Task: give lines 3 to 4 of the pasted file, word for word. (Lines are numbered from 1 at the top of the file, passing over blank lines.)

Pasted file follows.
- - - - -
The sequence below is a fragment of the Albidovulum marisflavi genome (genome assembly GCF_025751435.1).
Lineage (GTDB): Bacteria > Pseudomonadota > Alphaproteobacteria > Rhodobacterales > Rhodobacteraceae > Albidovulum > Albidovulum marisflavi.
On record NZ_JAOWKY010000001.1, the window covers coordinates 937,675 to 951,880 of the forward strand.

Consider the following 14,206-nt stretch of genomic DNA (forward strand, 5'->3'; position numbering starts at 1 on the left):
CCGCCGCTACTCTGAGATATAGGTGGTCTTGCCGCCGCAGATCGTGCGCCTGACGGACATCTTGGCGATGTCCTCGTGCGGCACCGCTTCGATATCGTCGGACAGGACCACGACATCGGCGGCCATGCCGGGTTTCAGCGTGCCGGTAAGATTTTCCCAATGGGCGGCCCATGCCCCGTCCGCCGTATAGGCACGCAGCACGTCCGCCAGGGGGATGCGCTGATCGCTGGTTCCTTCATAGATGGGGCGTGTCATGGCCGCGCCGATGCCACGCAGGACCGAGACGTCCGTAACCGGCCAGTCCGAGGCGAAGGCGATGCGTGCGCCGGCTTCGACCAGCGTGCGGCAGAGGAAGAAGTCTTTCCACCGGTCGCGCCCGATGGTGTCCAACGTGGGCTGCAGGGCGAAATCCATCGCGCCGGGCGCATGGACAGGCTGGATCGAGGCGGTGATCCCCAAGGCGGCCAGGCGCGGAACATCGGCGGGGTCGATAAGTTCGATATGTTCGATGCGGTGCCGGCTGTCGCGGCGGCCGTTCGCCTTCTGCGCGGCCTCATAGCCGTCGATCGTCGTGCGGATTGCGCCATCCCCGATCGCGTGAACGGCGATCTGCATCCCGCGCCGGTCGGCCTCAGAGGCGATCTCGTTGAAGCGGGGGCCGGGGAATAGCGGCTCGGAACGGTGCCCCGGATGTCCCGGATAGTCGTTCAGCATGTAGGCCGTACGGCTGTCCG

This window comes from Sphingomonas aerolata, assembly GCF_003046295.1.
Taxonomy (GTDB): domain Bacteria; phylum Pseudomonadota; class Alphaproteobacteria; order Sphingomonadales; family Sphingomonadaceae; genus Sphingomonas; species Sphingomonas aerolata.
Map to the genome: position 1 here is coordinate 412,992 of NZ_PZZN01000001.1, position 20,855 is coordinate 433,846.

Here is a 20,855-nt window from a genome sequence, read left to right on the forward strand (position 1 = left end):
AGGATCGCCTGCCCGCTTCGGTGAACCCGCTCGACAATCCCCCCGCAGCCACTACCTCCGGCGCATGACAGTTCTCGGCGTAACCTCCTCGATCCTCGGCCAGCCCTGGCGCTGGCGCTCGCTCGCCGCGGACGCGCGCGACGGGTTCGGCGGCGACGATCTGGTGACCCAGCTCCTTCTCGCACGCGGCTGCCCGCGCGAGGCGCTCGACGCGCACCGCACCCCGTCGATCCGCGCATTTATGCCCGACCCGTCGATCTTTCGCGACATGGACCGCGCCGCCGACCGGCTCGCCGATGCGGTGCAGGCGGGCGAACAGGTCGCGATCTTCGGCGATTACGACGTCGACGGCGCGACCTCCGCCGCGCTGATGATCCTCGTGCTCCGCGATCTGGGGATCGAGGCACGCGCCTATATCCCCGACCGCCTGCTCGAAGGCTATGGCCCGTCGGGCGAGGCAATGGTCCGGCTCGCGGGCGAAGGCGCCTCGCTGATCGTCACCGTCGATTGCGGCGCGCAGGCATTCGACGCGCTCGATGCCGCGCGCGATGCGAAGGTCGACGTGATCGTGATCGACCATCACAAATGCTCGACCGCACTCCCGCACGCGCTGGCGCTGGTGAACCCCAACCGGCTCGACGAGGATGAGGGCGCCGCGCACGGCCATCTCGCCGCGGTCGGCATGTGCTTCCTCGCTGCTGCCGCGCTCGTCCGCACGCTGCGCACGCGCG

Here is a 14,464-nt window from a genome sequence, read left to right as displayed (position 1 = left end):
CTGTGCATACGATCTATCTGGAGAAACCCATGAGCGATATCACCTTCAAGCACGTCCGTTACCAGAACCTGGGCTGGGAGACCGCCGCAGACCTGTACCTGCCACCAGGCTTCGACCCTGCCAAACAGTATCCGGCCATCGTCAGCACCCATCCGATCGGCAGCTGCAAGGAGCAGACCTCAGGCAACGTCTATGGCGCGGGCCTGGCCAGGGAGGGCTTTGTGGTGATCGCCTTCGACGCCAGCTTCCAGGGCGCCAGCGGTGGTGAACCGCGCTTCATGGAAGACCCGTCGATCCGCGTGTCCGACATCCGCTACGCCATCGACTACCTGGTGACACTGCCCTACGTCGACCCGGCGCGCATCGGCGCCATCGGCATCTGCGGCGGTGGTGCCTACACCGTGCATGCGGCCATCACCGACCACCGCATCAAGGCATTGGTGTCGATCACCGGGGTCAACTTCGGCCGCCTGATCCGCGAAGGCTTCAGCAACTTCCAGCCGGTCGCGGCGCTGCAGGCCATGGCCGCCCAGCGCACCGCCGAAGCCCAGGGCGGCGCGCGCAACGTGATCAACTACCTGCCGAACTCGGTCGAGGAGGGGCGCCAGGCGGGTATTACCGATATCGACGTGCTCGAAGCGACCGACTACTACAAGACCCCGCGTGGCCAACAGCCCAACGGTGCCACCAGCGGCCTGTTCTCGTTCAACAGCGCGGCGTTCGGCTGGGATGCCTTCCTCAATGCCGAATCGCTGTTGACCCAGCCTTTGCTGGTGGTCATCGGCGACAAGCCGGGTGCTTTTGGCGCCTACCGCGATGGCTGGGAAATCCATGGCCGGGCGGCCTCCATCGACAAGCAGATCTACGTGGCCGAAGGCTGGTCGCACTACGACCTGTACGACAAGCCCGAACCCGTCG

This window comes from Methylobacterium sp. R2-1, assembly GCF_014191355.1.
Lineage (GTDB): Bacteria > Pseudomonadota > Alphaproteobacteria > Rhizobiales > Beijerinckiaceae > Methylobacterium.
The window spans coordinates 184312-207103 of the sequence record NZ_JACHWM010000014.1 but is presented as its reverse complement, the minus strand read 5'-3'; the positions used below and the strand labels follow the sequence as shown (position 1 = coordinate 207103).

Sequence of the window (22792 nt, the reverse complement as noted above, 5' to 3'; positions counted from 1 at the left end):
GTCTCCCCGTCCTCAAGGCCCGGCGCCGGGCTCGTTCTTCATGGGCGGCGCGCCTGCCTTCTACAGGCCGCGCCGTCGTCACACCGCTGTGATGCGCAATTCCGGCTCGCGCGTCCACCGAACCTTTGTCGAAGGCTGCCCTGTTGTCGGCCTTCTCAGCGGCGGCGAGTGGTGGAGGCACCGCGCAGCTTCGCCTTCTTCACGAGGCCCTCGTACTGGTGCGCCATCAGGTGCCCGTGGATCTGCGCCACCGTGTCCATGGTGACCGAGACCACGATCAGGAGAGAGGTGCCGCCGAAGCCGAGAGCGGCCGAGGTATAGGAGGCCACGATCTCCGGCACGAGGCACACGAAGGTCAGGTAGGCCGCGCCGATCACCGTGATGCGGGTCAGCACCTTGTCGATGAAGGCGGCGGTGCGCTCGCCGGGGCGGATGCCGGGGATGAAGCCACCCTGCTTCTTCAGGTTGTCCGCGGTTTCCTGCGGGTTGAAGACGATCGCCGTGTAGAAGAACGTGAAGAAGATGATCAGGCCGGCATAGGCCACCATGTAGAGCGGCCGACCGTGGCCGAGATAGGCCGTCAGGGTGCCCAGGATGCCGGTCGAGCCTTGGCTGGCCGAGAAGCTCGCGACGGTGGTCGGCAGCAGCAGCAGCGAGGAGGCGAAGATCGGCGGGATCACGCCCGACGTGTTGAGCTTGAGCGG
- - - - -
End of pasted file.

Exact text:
On record NZ_JAOWKY010000001.1, the window covers coordinates 937,675 to 951,880 of the forward strand.

Consider the following 14,206-nt stretch of genomic DNA (forward strand, 5'->3'; position numbering starts at 1 on the left):